Referring to the states as “laboratories of democracy” is commonplace in federal jurisprudence–a reverential (if somewhat inaccurate),usually pro-forma bow to our system of federalism, in which states retain substantial areas of sovereignty. The idea is that the Founders left significant authority with the states and those states, with their different political cultures, would try different approaches to lawmaking. Some would work, some wouldn’t, but the nation as a whole is thought to benefit–to draw lessons from the various policy experiments.
The reality, of course, has been somewhat less benign. “States rights” has been a slogan and defense for a lot of pretty racist policies (and not just in the past)–policies the federal government should not have countenanced. In reality, “states rights” tend to be honored when the states are doing stuff that Washington approves, either overtly or tacitly. Let a state exercise its presumed autonomy in ways the feds disapprove–by legalizing medical marijuana or permitting assisted suicide, for example–and all that pious respect for federalism and state autonomy tends to disappear.
Oregon is tackling the very real problem of massive student debt:
The state legislature unanimously passed a bill this month that would allow students to attend public universities without paying anything up front. Instead, the proposal, called Pay It Forward, would require students to pay back a set percentage of their post-graduation income for around two decades. The bill does not specify an exact percent or duration, but supporters say it would likely be 3 percent of a student’s income — or 1.5 percent for graduates of a two-year college — for 20-25 years.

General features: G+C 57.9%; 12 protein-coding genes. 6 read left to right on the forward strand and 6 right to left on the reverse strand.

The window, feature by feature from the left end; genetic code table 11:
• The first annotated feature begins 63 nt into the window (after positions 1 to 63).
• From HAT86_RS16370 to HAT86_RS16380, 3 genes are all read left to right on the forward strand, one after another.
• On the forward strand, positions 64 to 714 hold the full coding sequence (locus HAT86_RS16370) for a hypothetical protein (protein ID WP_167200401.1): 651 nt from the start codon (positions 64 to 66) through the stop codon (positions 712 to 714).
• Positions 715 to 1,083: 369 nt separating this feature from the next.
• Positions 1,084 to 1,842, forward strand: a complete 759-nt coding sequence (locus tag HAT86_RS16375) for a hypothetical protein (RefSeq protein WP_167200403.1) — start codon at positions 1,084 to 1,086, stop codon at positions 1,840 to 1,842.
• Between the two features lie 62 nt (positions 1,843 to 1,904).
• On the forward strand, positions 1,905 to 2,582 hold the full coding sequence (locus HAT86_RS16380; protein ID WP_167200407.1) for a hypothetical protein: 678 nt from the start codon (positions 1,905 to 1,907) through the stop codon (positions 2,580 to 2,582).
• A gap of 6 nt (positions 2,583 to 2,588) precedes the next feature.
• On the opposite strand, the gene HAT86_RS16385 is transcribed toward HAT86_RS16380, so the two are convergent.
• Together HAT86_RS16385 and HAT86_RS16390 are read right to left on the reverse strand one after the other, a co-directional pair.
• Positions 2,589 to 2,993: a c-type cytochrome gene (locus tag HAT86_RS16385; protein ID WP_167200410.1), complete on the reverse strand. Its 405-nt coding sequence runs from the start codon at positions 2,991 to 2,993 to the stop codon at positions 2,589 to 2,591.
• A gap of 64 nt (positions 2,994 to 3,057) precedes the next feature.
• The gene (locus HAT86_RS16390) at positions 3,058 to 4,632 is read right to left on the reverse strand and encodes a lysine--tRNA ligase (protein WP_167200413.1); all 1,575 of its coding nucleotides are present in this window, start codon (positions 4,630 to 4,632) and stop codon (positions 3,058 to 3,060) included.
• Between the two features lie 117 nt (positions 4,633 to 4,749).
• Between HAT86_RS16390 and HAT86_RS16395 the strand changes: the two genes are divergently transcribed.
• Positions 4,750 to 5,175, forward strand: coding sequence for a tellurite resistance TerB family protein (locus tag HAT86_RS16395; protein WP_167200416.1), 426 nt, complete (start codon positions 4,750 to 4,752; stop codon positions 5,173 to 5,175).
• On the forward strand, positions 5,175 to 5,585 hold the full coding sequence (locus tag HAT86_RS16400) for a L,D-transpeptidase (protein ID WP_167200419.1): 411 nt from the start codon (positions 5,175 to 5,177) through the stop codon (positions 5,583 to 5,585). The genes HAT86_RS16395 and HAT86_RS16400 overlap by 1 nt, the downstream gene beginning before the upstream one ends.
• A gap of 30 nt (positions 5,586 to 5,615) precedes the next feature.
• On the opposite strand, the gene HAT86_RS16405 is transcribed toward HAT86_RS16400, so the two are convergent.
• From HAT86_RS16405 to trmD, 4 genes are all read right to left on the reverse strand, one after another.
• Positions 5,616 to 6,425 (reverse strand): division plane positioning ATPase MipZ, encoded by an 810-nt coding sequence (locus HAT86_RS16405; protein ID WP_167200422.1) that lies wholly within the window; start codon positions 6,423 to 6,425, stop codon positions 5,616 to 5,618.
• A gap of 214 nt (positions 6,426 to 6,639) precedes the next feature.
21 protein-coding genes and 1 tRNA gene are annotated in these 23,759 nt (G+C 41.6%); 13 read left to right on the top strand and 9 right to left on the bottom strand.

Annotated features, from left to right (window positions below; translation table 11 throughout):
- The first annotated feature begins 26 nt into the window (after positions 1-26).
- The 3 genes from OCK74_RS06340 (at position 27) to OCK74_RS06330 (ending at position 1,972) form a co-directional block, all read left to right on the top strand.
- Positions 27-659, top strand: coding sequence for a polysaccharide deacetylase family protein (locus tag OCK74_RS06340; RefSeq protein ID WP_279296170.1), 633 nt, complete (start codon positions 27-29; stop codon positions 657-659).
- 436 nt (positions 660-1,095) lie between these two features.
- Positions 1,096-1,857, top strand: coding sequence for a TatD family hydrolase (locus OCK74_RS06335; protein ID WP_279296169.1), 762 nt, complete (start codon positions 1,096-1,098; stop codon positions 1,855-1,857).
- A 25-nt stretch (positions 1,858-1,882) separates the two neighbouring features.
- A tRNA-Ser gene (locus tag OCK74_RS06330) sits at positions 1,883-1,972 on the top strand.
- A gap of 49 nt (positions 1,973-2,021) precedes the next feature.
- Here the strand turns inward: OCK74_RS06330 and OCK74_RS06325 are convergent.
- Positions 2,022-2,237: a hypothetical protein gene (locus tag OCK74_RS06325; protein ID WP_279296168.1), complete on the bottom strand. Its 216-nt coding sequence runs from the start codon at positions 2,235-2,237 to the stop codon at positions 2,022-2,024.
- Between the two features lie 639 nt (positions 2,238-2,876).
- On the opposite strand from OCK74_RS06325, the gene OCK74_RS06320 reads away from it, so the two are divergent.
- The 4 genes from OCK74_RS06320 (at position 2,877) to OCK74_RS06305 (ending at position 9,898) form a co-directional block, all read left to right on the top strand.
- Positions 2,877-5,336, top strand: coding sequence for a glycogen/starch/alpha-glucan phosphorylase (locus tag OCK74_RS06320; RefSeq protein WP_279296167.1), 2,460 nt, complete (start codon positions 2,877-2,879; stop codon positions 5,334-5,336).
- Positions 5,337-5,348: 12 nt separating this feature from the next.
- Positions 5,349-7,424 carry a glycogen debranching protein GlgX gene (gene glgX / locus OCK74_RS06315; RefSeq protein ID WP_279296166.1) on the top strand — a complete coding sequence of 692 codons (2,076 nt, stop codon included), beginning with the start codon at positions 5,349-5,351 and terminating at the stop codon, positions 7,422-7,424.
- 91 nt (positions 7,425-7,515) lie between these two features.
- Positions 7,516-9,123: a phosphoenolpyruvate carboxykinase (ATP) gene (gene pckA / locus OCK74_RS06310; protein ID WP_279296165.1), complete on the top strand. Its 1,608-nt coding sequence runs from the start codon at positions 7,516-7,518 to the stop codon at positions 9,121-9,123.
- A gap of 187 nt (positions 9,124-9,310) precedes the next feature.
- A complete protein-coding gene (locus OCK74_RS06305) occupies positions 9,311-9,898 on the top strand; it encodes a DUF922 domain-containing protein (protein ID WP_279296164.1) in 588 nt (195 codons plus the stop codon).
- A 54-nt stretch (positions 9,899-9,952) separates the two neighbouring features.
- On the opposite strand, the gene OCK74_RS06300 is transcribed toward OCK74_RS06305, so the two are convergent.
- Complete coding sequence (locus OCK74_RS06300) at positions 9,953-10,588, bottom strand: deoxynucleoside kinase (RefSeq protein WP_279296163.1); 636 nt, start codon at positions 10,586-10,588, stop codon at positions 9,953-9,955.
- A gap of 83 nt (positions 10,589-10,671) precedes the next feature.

Vermont is doing something even gutsier: it has passed a single-payer health plan.
[It is] a law that sets Vermont on a course to provide health care for all of its 620,000 citizens through a European-style single payer system called Green Mountain Care. Key components include containing costs by setting reimbursement rates for health care providers and streamlining administration into a single, state-managed system. The federal health care reform law would not allow Vermont to enact single payer until 2017; Vermont is asking the administration to grant it a waiver so that it can get there even faster, by 2014.
I have not looked at the specifics of either of these initiatives, and as all policy nerds know, the devil is always in the details. So I’m not here to tell you that either state is ushering in Nirvana or even the Next Best Thing. But it is certainly refreshing to see lawmakers trying to solve real problems, rather than spending their time telling women what we can do with our uterii (uteruses??), or figuring out how to keep people from voting.
I wonder how the do-nothings in Washington–most of whom routinely pay lip service to “states rights”– will react to these experiments.
They should be embarrassed by the contrast. But that would require at least a modicum of self-awareness.